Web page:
The World Council of Churches officially celebrated its 50th anniversary with church services in Amsterdam, site of the WCC's first assembly, and in Geneva, where the organization's headquarters are located.
The services were the first of several events that will culminate in the WCC's eighth assembly, in Harare, Zimbabwe, in December.
The formation of the WCC in 1948 was "an event of epoch-making importance," Catholicos Aram I, a leading figure in the Orthodox world and moderator of the WCC's central committee, told a congregation of 500 in Amsterdam's Old Lutheran Church on Sept. 19.
The ecumenical movement, thanks to the "power of the Holy Spirit" had broken down a "partition" dividing the churches, he said.
In Geneva, on the following night, more than 1,500 people crowded into the Protestant Cathedral of St Pierre for an ecumenical service.
Before the service, young people from the city's churches gathered at the Ecumenical Centre, where the WCC's headquarters are located. Others celebrating the anniversary met at four churches in Geneva--Reformed, Lutheran, Roman Catholic and Old Catholic-before processing to the cathedral in Geneva's historic old town,
where they were welcomed by a brass band of the Salvation Army.
During the service, Catholicos Aram said, "We must work together for the unity of the churches. We cannot witness and survive as churches without ecumenism."
The WCC, he said, had responded concretely to the needs, the aspirations, the challenges and the concerns of its member churches. "It is not an organization, but a family of churches," he said.
The inaugural assembly of the WCC took place in Amsterdam in 1948, but the WCC's association with Geneva reaches back even before its official foundation. A plaque in the cathedral commemorates the first official international ecumenical service held after the Second World War, a service that took place in Geneva's cathedral in February 1946.
Those taking part in the 1946 service included Dr.Geoffrey Fisher, the archbishop of Canterbury, theologian Martin Niemoller of the Evangelical Church in Germany (EKD), and Bishop Eivind Berggrav, the Primate of Norway--whose countries had been at war less than 12 months earlier.
New ecumenical networks
After celebrating the council's past, Konrad Raiser, general secretary of the WCC, appeared at a symposium to talk about the future.
It seems likely, he said, that in the first few years of the next century--possibly in the year 2001--all the main Christian traditions would form a new "network" to discuss ways in which they can cooperate. He confirmed that a proposal for the establishment of the forum would be put to the WCC's assembly in Harare in December.
Asked by ENI whether the forum would be a new ecumenical structure, Raiser said the word "network" was more correct. There would definitely not be a new "structure" or "institution." The forum was intended to provide a space, which could overcome the barriers of "institutional rigidity" which prevented dialogue at present. "In fact we have to seriously engage in de-institutionalization," Raiser said.
The move toward a forum or council of the main Christian traditions has gradually been gathering momentum over the past three years, in part thanks to the encouragement of Raiser, who is a German theologian and specialist in ecumenism.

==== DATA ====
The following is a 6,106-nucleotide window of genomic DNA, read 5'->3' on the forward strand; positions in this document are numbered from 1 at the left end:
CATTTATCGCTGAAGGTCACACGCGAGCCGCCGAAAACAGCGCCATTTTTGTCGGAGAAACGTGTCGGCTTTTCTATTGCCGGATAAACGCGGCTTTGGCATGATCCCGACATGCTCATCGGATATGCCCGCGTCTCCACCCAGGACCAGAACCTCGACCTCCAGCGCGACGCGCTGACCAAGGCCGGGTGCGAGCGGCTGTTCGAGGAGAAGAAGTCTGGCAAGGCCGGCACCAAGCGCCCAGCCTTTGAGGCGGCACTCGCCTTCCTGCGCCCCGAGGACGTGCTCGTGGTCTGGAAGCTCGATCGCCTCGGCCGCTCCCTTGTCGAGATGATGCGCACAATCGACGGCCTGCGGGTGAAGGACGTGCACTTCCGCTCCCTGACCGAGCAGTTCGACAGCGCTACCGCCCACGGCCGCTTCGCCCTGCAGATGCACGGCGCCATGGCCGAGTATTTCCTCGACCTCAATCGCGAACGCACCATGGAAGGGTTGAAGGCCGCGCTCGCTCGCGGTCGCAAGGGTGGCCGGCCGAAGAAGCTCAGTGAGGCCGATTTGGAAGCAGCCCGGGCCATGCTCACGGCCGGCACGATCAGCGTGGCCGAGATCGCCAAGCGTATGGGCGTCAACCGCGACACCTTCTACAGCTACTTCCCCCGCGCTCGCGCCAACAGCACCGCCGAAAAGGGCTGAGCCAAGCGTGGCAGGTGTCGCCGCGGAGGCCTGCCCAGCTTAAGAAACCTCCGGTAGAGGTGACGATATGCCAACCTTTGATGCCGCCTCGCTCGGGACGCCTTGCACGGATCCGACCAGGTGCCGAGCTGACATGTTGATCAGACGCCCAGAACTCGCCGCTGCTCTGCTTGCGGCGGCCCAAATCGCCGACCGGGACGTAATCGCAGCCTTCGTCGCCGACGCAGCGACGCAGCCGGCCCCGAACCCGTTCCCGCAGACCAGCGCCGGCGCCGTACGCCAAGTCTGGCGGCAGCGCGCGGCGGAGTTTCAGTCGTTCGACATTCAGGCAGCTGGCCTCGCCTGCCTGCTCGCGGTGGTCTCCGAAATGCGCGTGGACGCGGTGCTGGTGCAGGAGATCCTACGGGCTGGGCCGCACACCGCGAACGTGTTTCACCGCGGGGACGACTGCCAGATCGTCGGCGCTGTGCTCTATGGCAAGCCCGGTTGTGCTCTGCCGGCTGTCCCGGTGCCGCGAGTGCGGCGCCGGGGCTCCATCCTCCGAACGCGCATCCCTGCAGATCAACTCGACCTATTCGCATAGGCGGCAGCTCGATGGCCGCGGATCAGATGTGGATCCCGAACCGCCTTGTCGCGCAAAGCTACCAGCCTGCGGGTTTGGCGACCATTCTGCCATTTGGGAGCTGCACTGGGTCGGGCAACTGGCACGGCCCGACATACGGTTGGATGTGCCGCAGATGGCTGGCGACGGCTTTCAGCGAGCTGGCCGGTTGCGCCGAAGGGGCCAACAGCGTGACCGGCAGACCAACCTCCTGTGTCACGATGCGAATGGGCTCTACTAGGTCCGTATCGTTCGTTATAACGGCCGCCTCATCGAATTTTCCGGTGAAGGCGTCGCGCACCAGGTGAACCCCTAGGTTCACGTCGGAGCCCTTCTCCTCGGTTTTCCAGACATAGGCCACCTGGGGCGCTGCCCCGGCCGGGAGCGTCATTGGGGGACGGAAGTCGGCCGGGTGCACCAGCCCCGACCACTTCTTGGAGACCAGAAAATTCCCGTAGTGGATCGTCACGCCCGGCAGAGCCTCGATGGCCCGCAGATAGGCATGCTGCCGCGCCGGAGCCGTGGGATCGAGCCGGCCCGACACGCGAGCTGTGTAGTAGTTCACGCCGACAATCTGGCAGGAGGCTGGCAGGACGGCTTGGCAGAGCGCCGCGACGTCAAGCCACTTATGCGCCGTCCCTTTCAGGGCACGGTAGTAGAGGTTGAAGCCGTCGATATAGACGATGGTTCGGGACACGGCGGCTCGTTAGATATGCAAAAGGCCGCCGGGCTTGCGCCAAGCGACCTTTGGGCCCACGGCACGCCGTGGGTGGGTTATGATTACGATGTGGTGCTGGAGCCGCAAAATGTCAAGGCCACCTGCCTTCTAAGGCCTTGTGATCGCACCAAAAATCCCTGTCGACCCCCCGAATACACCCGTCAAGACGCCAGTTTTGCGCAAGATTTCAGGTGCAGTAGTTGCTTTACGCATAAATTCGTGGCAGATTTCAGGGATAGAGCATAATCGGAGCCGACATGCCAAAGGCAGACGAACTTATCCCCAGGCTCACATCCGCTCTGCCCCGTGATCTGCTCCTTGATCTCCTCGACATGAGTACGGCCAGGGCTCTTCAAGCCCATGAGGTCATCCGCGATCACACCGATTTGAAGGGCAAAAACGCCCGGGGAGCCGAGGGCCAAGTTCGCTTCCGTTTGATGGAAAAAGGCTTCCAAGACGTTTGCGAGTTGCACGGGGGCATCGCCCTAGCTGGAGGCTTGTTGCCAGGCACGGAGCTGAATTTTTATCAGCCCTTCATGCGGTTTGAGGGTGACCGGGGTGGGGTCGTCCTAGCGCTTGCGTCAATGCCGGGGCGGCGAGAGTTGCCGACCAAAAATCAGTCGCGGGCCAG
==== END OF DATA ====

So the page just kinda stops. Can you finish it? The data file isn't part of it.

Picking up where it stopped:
The Roman Catholic Church--by far the world's biggest church--and most Pentecostal churches, which are growing rapidly in many regions, particularly in Latin America, are not members of the WCC. The proposed forum, which would probably be launched at an initial meeting of about 200 officials, would enable much closer communication and cooperation among all the main churches. It would also give a major boost to the global ecumenical movement which some observers believe has been caught in an impasse in recent years.
Homosexuality not on official agenda
In response to questions, Raiser also said the WCC cannot "close its eyes" to the issue of homosexuality, one of the most controversial issues facing many of the world's churches. At the Lambeth Conference of Anglican bishops in Canterbury in August this year the issue dominated media coverage and caused division among the participating bishops.
Raiser said that he hoped the WCC's next assembly, in Zimbabwe, would "open the way" to explore issues of personal and interpersonal morality, areas which up to the present had hardly been tackled in ecumenical dialogue. His remarks indicate a growing willingness by the WCC's leadership to face up to an issue which the organization has generally regarded as too divisive for its member churches to allow a robust debate, and which is not on the official agenda for discussion at the Harare assembly.
Sexual orientation is a particularly controversial matter for the Harare assembly because the president of Zimbabwe, Robert Mugabe, has condemned homosexuality as un-African. Most African churches also reject homosexual practices, pointing out that scripture forbids them. Many churches in other regions, particularly the Orthodox churches, believe the issue should not be discussed by ecumenical bodies such as the WCC.
At a press conference after the symposium, Raiser told journalists that any further action on the homosexuality issue would depend on decisions by the delegates at the assembly. There was, he said, "no firm proposal" for any action. "At least we are opening up the possibility. We now await the advice of the assembly itself."